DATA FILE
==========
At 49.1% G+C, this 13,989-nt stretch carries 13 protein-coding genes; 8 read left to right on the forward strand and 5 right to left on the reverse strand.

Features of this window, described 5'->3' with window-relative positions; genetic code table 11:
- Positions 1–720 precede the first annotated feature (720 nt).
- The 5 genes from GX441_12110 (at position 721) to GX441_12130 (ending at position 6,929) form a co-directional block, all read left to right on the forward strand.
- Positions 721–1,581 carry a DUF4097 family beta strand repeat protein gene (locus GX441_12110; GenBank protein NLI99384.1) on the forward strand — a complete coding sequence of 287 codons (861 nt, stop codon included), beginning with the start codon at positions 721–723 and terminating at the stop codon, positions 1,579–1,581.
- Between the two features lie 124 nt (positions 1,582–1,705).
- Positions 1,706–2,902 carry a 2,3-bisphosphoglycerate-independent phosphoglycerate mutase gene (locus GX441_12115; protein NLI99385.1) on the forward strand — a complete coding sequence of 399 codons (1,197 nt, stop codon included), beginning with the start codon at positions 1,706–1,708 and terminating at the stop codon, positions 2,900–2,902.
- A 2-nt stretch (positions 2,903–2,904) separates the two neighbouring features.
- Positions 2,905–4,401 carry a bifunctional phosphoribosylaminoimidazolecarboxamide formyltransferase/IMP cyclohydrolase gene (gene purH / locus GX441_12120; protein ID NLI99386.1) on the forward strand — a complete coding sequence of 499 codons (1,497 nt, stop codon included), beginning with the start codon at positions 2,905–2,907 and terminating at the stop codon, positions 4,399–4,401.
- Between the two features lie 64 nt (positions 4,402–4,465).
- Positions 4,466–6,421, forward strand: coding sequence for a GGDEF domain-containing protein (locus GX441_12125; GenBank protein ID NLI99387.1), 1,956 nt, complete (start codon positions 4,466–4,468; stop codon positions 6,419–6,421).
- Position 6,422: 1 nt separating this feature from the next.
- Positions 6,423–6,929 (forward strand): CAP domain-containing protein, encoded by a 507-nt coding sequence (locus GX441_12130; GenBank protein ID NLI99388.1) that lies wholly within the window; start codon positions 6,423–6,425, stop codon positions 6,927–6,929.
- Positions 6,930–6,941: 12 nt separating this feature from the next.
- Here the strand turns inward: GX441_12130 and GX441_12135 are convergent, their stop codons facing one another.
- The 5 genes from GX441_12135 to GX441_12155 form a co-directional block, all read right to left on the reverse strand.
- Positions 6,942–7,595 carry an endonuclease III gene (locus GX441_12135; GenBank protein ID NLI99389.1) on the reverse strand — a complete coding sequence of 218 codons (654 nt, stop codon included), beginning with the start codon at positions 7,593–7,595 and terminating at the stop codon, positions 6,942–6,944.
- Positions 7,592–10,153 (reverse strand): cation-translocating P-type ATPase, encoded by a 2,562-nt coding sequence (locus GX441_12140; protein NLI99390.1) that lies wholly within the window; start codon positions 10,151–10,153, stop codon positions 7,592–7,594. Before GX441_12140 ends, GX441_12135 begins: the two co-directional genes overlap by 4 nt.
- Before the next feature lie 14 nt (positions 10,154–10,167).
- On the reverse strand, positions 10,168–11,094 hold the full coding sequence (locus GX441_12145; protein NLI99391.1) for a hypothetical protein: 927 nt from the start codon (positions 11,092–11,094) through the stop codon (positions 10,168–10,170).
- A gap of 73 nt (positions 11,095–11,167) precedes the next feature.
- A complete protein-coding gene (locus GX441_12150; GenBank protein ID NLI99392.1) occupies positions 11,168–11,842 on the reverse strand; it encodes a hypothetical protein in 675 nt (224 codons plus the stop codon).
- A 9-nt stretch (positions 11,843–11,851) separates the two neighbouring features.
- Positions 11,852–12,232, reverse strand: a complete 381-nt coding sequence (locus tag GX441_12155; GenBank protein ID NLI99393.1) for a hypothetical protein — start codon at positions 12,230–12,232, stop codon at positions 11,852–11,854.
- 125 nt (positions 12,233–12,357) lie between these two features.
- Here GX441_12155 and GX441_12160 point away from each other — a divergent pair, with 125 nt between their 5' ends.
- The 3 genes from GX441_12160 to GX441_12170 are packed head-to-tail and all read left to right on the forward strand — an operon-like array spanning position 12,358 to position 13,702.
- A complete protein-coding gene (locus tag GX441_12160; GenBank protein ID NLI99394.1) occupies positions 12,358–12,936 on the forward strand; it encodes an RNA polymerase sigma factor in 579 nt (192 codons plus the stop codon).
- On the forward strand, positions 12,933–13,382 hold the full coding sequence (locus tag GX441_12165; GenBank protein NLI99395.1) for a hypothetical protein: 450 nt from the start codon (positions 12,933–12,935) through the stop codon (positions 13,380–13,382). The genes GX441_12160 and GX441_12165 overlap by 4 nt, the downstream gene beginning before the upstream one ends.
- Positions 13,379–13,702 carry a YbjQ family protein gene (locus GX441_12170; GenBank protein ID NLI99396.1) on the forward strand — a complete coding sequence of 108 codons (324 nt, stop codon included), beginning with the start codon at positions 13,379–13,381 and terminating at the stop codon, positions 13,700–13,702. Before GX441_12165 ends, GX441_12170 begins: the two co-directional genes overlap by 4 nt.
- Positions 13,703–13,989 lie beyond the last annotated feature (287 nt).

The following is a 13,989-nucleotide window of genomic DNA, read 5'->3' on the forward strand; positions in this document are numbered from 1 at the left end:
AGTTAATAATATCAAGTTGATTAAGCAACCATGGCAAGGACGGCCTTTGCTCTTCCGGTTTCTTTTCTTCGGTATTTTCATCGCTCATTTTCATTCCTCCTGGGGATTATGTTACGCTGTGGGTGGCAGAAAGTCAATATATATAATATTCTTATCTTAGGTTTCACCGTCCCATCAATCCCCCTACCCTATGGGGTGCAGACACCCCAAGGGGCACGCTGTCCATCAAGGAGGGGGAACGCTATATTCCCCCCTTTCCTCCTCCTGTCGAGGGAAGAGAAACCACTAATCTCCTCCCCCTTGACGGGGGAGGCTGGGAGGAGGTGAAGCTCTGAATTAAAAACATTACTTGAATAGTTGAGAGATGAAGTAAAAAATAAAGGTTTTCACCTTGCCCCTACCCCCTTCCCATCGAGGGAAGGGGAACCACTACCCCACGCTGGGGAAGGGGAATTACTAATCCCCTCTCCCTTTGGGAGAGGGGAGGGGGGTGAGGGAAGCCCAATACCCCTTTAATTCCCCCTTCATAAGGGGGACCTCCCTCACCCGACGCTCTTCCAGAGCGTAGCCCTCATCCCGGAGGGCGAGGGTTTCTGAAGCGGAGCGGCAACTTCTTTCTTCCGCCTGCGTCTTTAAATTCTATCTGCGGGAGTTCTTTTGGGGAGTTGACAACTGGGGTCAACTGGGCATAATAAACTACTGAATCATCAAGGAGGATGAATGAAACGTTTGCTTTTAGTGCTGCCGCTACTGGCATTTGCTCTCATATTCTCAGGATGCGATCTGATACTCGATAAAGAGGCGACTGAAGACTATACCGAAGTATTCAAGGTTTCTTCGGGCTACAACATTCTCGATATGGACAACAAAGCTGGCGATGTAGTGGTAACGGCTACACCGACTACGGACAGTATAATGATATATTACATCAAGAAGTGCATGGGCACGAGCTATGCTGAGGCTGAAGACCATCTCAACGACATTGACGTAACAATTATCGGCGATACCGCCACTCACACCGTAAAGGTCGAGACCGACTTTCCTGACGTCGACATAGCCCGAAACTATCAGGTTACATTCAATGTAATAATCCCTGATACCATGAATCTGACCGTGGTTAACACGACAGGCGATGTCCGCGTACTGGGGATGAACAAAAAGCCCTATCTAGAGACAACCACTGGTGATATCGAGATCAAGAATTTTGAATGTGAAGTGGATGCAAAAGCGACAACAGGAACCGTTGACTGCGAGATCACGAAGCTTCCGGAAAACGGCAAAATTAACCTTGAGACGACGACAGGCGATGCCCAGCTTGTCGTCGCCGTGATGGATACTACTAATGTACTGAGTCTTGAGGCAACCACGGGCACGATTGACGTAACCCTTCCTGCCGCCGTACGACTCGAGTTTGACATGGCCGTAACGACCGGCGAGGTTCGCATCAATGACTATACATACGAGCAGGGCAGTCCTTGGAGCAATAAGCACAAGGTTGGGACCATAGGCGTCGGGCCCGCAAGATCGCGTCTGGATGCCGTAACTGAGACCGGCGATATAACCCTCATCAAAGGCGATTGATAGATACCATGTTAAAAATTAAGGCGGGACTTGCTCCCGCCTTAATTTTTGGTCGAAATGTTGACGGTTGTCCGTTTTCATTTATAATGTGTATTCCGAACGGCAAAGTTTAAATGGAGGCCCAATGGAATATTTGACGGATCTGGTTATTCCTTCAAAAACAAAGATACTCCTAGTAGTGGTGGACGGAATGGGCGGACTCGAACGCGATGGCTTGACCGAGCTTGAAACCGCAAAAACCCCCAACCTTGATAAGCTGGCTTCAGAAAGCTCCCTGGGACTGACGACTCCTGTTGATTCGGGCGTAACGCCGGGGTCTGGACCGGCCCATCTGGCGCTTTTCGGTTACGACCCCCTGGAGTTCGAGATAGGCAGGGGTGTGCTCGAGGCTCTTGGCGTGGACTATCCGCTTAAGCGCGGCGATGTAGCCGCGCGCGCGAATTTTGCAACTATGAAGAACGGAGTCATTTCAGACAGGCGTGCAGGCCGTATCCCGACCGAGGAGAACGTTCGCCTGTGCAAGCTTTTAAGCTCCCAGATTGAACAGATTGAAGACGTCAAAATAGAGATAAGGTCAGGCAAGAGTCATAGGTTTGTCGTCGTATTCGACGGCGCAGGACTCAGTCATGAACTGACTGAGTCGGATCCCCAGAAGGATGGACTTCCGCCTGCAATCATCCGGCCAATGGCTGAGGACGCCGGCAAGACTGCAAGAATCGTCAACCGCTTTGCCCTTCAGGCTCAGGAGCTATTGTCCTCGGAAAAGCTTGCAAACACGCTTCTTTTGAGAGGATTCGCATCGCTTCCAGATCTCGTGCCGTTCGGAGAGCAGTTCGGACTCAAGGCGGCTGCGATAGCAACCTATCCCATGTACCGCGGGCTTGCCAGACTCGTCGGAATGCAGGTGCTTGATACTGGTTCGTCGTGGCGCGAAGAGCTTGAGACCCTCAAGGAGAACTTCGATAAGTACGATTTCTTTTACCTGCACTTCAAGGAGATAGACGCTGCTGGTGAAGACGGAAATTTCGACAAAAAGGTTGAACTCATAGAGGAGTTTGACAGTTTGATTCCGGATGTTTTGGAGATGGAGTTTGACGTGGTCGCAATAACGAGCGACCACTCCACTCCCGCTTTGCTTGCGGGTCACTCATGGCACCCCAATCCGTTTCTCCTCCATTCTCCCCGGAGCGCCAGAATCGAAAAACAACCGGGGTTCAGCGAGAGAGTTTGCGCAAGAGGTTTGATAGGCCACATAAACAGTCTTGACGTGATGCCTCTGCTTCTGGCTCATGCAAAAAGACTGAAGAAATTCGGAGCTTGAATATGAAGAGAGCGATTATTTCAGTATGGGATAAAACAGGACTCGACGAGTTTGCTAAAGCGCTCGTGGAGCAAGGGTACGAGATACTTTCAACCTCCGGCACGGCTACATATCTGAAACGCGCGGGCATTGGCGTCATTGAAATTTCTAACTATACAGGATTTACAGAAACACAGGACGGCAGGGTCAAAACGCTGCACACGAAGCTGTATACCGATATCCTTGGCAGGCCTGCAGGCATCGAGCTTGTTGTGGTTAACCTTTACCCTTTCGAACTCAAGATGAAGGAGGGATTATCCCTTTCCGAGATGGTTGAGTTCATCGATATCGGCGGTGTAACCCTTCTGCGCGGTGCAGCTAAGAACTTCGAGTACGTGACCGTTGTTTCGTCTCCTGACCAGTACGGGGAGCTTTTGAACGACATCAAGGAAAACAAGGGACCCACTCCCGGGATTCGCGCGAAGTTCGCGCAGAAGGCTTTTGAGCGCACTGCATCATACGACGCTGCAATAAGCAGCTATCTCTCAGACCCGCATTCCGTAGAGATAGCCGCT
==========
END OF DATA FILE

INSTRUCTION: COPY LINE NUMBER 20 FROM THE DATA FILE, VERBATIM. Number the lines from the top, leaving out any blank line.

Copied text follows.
- On the reverse strand, positions 10,168–11,094 hold the full coding sequence (locus GX441_12145; protein NLI99391.1) for a hypothetical protein: 927 nt from the start codon (positions 11,092–11,094) through the stop codon (positions 10,168–10,170).